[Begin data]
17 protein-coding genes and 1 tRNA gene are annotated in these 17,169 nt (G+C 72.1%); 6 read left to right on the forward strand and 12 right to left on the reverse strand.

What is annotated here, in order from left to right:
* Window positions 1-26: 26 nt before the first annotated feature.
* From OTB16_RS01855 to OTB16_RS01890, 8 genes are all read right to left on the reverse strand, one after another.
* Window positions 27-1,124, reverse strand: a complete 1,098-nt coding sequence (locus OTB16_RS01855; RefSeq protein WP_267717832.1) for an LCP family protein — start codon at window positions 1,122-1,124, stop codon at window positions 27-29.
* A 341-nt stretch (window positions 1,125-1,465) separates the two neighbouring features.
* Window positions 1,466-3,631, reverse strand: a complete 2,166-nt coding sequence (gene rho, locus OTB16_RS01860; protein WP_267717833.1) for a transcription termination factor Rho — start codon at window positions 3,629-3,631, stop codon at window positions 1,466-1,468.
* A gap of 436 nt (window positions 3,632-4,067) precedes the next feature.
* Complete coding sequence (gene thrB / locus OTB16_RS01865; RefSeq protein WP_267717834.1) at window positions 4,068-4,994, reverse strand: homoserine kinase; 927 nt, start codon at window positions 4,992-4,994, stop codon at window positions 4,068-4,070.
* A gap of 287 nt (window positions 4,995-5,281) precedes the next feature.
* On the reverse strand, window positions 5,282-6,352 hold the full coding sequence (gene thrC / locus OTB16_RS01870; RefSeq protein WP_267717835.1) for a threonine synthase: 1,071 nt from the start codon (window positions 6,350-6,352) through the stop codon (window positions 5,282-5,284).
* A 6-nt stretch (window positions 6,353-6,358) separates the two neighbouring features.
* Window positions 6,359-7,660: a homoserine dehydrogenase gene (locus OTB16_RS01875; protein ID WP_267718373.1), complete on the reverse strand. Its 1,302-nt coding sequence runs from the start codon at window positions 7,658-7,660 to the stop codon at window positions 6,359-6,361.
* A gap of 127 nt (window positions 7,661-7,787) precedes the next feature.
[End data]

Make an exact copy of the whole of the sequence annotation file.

17 protein-coding genes and 1 tRNA gene are annotated in these 17,169 nt (G+C 72.1%); 6 read left to right on the forward strand and 12 right to left on the reverse strand.

What is annotated here, in order from left to right:
* Window positions 1-26: 26 nt before the first annotated feature.
* From OTB16_RS01855 to OTB16_RS01890, 8 genes are all read right to left on the reverse strand, one after another.
* Window positions 27-1,124, reverse strand: a complete 1,098-nt coding sequence (locus OTB16_RS01855; RefSeq protein WP_267717832.1) for an LCP family protein — start codon at window positions 1,122-1,124, stop codon at window positions 27-29.
* A 341-nt stretch (window positions 1,125-1,465) separates the two neighbouring features.
* Window positions 1,466-3,631, reverse strand: a complete 2,166-nt coding sequence (gene rho, locus OTB16_RS01860; protein WP_267717833.1) for a transcription termination factor Rho — start codon at window positions 3,629-3,631, stop codon at window positions 1,466-1,468.
* A gap of 436 nt (window positions 3,632-4,067) precedes the next feature.
* Complete coding sequence (gene thrB / locus OTB16_RS01865; RefSeq protein WP_267717834.1) at window positions 4,068-4,994, reverse strand: homoserine kinase; 927 nt, start codon at window positions 4,992-4,994, stop codon at window positions 4,068-4,070.
* A gap of 287 nt (window positions 4,995-5,281) precedes the next feature.
* On the reverse strand, window positions 5,282-6,352 hold the full coding sequence (gene thrC / locus OTB16_RS01870; RefSeq protein WP_267717835.1) for a threonine synthase: 1,071 nt from the start codon (window positions 6,350-6,352) through the stop codon (window positions 5,282-5,284).
* A 6-nt stretch (window positions 6,353-6,358) separates the two neighbouring features.
* Window positions 6,359-7,660: a homoserine dehydrogenase gene (locus OTB16_RS01875; protein ID WP_267718373.1), complete on the reverse strand. Its 1,302-nt coding sequence runs from the start codon at window positions 7,658-7,660 to the stop codon at window positions 6,359-6,361.
* A gap of 127 nt (window positions 7,661-7,787) precedes the next feature.